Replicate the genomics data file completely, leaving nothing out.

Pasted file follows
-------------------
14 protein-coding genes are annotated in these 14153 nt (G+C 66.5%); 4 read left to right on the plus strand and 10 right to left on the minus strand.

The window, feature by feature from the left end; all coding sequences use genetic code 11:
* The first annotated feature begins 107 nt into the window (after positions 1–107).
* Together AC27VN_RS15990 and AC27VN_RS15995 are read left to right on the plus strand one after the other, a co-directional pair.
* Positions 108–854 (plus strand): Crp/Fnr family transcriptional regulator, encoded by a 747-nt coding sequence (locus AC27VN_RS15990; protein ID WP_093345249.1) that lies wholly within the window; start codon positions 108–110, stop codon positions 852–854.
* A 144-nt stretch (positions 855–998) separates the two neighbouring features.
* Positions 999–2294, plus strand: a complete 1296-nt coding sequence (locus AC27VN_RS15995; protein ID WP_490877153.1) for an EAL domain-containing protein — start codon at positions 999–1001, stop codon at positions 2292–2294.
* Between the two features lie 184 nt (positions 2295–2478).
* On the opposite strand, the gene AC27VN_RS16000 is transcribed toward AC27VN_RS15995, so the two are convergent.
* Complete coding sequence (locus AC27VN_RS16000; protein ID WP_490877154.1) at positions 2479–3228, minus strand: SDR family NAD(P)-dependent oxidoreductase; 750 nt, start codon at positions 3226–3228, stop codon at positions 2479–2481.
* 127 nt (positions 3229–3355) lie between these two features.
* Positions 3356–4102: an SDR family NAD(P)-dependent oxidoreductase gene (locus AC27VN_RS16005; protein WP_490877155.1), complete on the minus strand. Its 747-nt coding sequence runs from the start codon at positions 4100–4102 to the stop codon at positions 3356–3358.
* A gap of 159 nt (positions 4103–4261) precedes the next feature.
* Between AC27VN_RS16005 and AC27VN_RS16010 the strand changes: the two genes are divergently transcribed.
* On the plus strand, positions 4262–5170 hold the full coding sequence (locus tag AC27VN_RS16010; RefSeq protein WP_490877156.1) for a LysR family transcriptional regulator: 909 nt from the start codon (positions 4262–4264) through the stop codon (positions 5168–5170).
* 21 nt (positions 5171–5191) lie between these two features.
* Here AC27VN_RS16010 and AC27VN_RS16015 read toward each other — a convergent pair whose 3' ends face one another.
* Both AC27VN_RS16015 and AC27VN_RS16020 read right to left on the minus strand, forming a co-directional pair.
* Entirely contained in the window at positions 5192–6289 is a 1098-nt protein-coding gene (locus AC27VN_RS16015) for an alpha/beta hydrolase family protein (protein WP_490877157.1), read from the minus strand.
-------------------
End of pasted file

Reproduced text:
14 protein-coding genes are annotated in these 14153 nt (G+C 66.5%); 4 read left to right on the plus strand and 10 right to left on the minus strand.

The window, feature by feature from the left end; all coding sequences use genetic code 11:
* The first annotated feature begins 107 nt into the window (after positions 1–107).
* Together AC27VN_RS15990 and AC27VN_RS15995 are read left to right on the plus strand one after the other, a co-directional pair.
* Positions 108–854 (plus strand): Crp/Fnr family transcriptional regulator, encoded by a 747-nt coding sequence (locus AC27VN_RS15990; protein ID WP_093345249.1) that lies wholly within the window; start codon positions 108–110, stop codon positions 852–854.
* A 144-nt stretch (positions 855–998) separates the two neighbouring features.
* Positions 999–2294, plus strand: a complete 1296-nt coding sequence (locus AC27VN_RS15995; protein ID WP_490877153.1) for an EAL domain-containing protein — start codon at positions 999–1001, stop codon at positions 2292–2294.
* Between the two features lie 184 nt (positions 2295–2478).
* On the opposite strand, the gene AC27VN_RS16000 is transcribed toward AC27VN_RS15995, so the two are convergent.
* Complete coding sequence (locus AC27VN_RS16000; protein ID WP_490877154.1) at positions 2479–3228, minus strand: SDR family NAD(P)-dependent oxidoreductase; 750 nt, start codon at positions 3226–3228, stop codon at positions 2479–2481.
* 127 nt (positions 3229–3355) lie between these two features.
* Positions 3356–4102: an SDR family NAD(P)-dependent oxidoreductase gene (locus AC27VN_RS16005; protein WP_490877155.1), complete on the minus strand. Its 747-nt coding sequence runs from the start codon at positions 4100–4102 to the stop codon at positions 3356–3358.
* A gap of 159 nt (positions 4103–4261) precedes the next feature.
* Between AC27VN_RS16005 and AC27VN_RS16010 the strand changes: the two genes are divergently transcribed.
* On the plus strand, positions 4262–5170 hold the full coding sequence (locus tag AC27VN_RS16010; RefSeq protein WP_490877156.1) for a LysR family transcriptional regulator: 909 nt from the start codon (positions 4262–4264) through the stop codon (positions 5168–5170).
* 21 nt (positions 5171–5191) lie between these two features.
* Here AC27VN_RS16010 and AC27VN_RS16015 read toward each other — a convergent pair whose 3' ends face one another.
* Both AC27VN_RS16015 and AC27VN_RS16020 read right to left on the minus strand, forming a co-directional pair.
* Entirely contained in the window at positions 5192–6289 is a 1098-nt protein-coding gene (locus AC27VN_RS16015) for an alpha/beta hydrolase family protein (protein WP_490877157.1), read from the minus strand.